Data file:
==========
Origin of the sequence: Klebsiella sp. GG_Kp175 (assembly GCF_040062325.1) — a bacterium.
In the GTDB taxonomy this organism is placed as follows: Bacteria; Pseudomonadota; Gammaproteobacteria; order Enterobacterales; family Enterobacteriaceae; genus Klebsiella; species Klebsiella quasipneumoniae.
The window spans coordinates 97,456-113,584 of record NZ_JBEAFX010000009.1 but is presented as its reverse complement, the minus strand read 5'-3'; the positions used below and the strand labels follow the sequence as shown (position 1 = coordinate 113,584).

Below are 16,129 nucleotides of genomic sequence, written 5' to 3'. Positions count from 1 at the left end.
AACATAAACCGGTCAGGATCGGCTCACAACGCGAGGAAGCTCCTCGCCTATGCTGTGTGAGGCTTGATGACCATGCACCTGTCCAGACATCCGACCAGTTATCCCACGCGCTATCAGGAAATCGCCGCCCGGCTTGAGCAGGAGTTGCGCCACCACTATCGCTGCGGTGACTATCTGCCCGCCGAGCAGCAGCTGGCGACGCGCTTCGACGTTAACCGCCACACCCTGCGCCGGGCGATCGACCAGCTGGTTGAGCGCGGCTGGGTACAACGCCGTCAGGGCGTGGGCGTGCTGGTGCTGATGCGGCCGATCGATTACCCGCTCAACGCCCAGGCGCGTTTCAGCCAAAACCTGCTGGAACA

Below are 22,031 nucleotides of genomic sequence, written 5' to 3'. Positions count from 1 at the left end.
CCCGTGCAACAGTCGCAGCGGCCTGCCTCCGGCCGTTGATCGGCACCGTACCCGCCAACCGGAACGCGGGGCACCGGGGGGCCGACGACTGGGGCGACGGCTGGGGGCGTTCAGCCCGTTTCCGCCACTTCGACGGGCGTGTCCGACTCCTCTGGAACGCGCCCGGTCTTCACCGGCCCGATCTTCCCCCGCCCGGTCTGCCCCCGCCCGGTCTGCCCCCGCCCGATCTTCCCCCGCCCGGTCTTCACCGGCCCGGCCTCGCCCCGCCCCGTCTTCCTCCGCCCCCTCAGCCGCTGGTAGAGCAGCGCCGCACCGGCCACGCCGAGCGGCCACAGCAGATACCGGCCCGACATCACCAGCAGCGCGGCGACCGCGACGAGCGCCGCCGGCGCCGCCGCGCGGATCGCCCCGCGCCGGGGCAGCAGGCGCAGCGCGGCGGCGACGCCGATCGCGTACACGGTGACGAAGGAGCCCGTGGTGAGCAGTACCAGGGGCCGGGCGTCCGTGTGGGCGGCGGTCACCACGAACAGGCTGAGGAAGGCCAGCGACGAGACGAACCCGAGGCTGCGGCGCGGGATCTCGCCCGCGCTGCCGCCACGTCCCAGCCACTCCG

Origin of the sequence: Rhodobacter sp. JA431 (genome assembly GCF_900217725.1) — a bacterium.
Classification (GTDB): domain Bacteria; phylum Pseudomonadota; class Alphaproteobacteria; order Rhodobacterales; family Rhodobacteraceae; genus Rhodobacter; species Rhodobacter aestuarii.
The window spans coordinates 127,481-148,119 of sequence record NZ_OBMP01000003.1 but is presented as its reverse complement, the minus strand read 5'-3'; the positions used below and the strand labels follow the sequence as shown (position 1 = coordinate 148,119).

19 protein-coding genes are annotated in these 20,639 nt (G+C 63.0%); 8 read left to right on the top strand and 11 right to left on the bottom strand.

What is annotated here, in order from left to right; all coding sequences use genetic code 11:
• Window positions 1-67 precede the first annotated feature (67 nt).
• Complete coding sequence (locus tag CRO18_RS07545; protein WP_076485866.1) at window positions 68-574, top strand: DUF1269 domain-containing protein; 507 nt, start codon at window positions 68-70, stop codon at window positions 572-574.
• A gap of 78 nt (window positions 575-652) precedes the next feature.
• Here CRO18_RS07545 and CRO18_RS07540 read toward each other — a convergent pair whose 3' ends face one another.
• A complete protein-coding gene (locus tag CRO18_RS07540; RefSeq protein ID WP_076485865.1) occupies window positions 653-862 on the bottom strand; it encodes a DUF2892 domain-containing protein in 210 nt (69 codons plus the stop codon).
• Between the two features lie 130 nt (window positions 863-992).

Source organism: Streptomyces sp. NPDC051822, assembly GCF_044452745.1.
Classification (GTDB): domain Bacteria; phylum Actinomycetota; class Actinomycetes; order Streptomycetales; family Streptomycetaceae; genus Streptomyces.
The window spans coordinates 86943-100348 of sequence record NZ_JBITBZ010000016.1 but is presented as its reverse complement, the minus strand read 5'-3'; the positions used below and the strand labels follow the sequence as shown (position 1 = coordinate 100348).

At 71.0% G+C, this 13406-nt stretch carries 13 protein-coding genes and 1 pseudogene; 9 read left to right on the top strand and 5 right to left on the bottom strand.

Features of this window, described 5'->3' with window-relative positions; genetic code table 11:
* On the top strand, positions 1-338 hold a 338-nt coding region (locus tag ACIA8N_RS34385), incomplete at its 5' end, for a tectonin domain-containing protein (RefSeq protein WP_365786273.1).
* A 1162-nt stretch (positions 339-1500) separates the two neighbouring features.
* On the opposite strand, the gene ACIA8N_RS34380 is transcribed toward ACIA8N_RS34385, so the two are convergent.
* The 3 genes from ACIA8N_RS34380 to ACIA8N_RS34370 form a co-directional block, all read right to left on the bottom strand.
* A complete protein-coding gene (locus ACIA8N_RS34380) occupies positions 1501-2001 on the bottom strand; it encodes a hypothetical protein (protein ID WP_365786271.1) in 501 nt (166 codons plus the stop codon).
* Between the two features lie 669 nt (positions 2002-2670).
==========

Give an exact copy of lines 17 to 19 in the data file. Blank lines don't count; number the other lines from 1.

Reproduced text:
• A complete protein-coding gene (locus tag CRO18_RS07540; RefSeq protein ID WP_076485865.1) occupies window positions 653-862 on the bottom strand; it encodes a DUF2892 domain-containing protein in 210 nt (69 codons plus the stop codon).
• Between the two features lie 130 nt (window positions 863-992).

Source organism: Streptomyces sp. NPDC051822, assembly GCF_044452745.1.